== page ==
Third time won't be a charm for Tito Ortiz and Chuck Liddell

Kevin Iole
Combat columnist
Tito Ortiz, 43, and Chuck Liddell, 49, will fight for a third time Thanksgiving weekend. (Getty)

Pay-per-view is a strange thing and it’s very difficult to understand why one fight sells like gangbusters and the public turns its back on another and rejects it out of hand.

Star power and name recognition are a large part of it, of course, and Chuck Liddell and Tito Ortiz have that, primarily as a result of their days in the UFC.

Liddell and Ortiz will fight for a third time on Nov. 24 at The Forum in Inglewood, California, in a bout promoted by Oscar De La Hoya, a guy who as a boxer had that special something that enabled him to sell pay-per-views like few others.

There was no controversy in either Liddell-Ortiz bout, the first of which was held April 2, 2004, and the second of which was on Dec. 30, 2006. Liddell won the first by second-round finish and the second by third-round stoppage.

Conor McGregor, the biggest name in MMA now, was 15 and not old enough to drive the first time they fought. Max Holloway, the UFC’s brilliant featherweight champion, was 12.

When Liddell enters the cage on Thanksgiving weekend, he will be 48 years, 11 months and eight days old. He hasn’t won a fight since scoring a decision over Wanderlei Silva on Dec. 29, 2007, and he hasn’t shown signs of being anywhere near the elite fighter he once was in years.

This is a grave mistake by Andy Foster, the executive officer of the California State Athletic Commission, in approving the fight. Fighters can suffer a lot of injuries and go on and lead a happy, successful life. The one injury they can’t overcome is one to the brain.

Tito Ortiz and Chuck Liddell exchange punches at UFC 66 at the MGM Grand Garden Arena on Dec. 30, 2006 in Las Vegas, Nevada. (Getty Images)

Liddell once had a legendarily strong chin, which was as much a reason for his success as his concussive punching power and airtight takedown defense. One hard shot by Rampage Jackson knocked him out at UFC 71 on May 26, 2007. Another big shot cost him a knockout loss to Rashad Evans on Sept. 6, 2008.

Shogun Rua turned out the lights on him late in the first round on April 18, 2009, at UFC 97 in Montreal. And Rich Franklin, who himself was nearing the end of the line, knocked him out on June 12, 2010 at UFC 115.

Foster has done a brilliant job in guiding the California commission and has more shows to regulate than anyone because he is a forward-thinking executive and understands the fight game.

He said that neither Liddell nor Ortiz are what they were at their peaks, yet he believes the match is appropriate.

“There was a time that Chuck was arguably the best 205-pound fighter in the world,” Foster said.

And he’s right. But that time was in 2005 or 2006.

“Now, he’s obviously not the best fighter in the world,” Foster said. “But does that mean he can’t fight at all? I don’t think that’s what that means. He’s now coming down the mountain, and this is important. We start fighters out as debut fighters and they go up the mountain. We start them out and we walk them up slowly, unless your name is [Vasiliy] Lomachenko. But you start out kind of low, and you go up slowly, until we get your ability. Sometimes, the guys get to the very top and they’re the champions for a while, but most of the time, not.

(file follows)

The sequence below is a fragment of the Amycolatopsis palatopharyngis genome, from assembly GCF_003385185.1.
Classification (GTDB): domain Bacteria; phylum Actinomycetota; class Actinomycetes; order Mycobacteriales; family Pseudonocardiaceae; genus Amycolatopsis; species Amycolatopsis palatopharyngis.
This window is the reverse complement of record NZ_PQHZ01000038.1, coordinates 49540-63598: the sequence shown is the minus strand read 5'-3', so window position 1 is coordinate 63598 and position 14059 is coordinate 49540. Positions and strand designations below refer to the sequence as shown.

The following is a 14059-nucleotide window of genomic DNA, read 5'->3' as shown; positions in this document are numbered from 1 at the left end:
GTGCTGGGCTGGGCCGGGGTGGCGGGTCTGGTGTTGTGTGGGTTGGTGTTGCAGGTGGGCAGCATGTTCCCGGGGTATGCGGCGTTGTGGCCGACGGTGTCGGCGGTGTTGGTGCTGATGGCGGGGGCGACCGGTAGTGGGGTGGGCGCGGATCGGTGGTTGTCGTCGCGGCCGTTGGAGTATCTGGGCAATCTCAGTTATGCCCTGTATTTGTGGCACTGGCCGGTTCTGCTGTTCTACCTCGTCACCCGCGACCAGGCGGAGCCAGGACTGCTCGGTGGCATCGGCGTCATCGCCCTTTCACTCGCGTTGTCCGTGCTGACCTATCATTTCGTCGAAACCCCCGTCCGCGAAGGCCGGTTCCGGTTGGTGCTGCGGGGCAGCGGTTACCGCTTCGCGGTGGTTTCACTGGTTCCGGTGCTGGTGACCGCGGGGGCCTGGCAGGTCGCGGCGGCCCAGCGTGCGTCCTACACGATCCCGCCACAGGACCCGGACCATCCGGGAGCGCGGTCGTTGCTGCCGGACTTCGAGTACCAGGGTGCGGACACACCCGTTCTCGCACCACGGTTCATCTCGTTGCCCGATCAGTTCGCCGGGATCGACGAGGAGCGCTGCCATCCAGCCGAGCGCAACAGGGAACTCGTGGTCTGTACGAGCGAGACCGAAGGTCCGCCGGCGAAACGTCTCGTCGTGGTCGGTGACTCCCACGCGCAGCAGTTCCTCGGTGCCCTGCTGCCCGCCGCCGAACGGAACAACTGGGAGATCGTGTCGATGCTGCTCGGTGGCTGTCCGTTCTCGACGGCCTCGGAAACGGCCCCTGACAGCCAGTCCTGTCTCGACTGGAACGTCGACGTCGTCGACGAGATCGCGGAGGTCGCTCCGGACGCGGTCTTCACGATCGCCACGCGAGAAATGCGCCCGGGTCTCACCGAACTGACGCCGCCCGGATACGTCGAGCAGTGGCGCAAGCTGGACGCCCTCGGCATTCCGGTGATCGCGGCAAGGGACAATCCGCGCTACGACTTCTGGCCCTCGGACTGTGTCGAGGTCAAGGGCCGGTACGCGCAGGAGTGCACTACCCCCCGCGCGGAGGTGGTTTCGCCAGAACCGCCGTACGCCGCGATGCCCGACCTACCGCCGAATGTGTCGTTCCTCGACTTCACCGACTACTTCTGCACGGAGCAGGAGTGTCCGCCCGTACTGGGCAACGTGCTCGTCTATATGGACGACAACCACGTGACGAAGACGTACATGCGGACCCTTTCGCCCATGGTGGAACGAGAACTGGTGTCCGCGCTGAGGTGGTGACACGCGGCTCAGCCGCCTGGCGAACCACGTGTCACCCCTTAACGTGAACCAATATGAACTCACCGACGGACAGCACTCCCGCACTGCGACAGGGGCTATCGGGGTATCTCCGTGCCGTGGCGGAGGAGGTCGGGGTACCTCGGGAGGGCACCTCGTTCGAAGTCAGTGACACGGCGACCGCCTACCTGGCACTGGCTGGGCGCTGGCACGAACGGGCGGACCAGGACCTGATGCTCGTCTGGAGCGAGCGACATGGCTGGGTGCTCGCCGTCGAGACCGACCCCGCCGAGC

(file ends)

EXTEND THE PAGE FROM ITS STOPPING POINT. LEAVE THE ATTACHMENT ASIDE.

“They’ll stay as high as they can go for a while and then they’ll start coming down the mountain. Chuck was literally at the very top of the mountain. He beat Tito Ortiz twice on his rise up to the top of the mountain. Now, he is coming down and he’s near the end of his career. I talked to him and I asked him why he was doing it.”

Liddell said it was not about the money, but that he had a burning desire to still compete. And that resonated with Foster, an ex-fighter himself.

“There is something about the competition that fighters need and he wants to do it, and I get that,” Foster said. “What you have to understand is, at that point it’s not about whether Andy Foster personally thinks it’s a good idea for Chuck Liddell to be doing this. If he meets the requirements to get a license, then I’ll look to see if I think the match is reasonable. And the best evidence of that is that he beat him twice previously.”

That seems like a stretch. There are athletes in all sports who could do remarkable things at one stage but time eventually catches up to them and they lose their ability to do it.

Foster noted: “Am I letting him fight [UFC fighter] Eryk Anders or someone like that? No. I’m talking about him fighting someone who himself is advanced.”

But Ortiz has been fighting at a reasonably high level and bested Chael Sonnen on Jan. 21, 2017, in Inglewood in what he said was his last fight.

All that while, Liddell has been enjoying the good life.

Every fighter takes a risk every time he or she steps into a cage or a ring, and it’s up to regulators to take as many precautions as possible. It doesn’t seem wise to take a risk on a guy like Liddell, who is far closer in age to former President Barack Obama than he is to Jon Jones, the ex-UFC lightweight champion.

Odds are that nothing will happen and two old guys will have a slow and uninteresting fight, as old guys are wont to do.

It’s easy to talk about fighter safety in the abstract, but when you’re presented with a nearly 50-year-old fighter who has a record of being brutally knocked out repeatedly, the risks become very real.

People crane their necks to see auto accidents all the time and given the name recognition that Liddell and Ortiz have and the bizarre nature of this bout, it will do some business.

It’s a free country, and you can plop down your PPV fee if you so choose.

Just don’t go whining about it when you feel ripped off afterward. You were warned.

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